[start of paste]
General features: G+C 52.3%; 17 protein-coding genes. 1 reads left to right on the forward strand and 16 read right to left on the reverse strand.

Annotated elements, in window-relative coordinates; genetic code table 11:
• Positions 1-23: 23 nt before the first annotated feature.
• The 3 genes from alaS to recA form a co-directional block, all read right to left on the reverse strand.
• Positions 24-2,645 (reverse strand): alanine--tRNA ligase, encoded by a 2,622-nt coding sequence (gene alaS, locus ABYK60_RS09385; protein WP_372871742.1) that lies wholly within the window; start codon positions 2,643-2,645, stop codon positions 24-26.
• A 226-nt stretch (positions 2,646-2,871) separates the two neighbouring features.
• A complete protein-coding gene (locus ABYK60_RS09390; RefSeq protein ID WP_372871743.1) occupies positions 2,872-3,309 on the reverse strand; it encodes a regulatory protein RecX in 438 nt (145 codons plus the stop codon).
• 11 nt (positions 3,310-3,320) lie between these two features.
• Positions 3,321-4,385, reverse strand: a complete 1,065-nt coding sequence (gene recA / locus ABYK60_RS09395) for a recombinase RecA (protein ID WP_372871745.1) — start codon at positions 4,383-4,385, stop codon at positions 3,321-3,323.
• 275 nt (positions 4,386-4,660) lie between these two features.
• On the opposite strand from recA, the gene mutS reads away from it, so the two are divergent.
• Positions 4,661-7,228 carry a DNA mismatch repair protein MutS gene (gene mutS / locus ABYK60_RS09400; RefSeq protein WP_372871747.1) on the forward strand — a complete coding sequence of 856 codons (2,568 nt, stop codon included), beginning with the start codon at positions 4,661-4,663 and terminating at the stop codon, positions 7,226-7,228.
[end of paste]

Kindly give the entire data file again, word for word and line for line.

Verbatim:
General features: G+C 52.3%; 17 protein-coding genes. 1 reads left to right on the forward strand and 16 read right to left on the reverse strand.

Annotated elements, in window-relative coordinates; genetic code table 11:
• Positions 1-23: 23 nt before the first annotated feature.
• The 3 genes from alaS to recA form a co-directional block, all read right to left on the reverse strand.
• Positions 24-2,645 (reverse strand): alanine--tRNA ligase, encoded by a 2,622-nt coding sequence (gene alaS, locus ABYK60_RS09385; protein WP_372871742.1) that lies wholly within the window; start codon positions 2,643-2,645, stop codon positions 24-26.
• A 226-nt stretch (positions 2,646-2,871) separates the two neighbouring features.
• A complete protein-coding gene (locus ABYK60_RS09390; RefSeq protein ID WP_372871743.1) occupies positions 2,872-3,309 on the reverse strand; it encodes a regulatory protein RecX in 438 nt (145 codons plus the stop codon).
• 11 nt (positions 3,310-3,320) lie between these two features.
• Positions 3,321-4,385, reverse strand: a complete 1,065-nt coding sequence (gene recA / locus ABYK60_RS09395) for a recombinase RecA (protein ID WP_372871745.1) — start codon at positions 4,383-4,385, stop codon at positions 3,321-3,323.
• 275 nt (positions 4,386-4,660) lie between these two features.
• On the opposite strand from recA, the gene mutS reads away from it, so the two are divergent.
• Positions 4,661-7,228 carry a DNA mismatch repair protein MutS gene (gene mutS / locus ABYK60_RS09400; RefSeq protein WP_372871747.1) on the forward strand — a complete coding sequence of 856 codons (2,568 nt, stop codon included), beginning with the start codon at positions 4,661-4,663 and terminating at the stop codon, positions 7,226-7,228.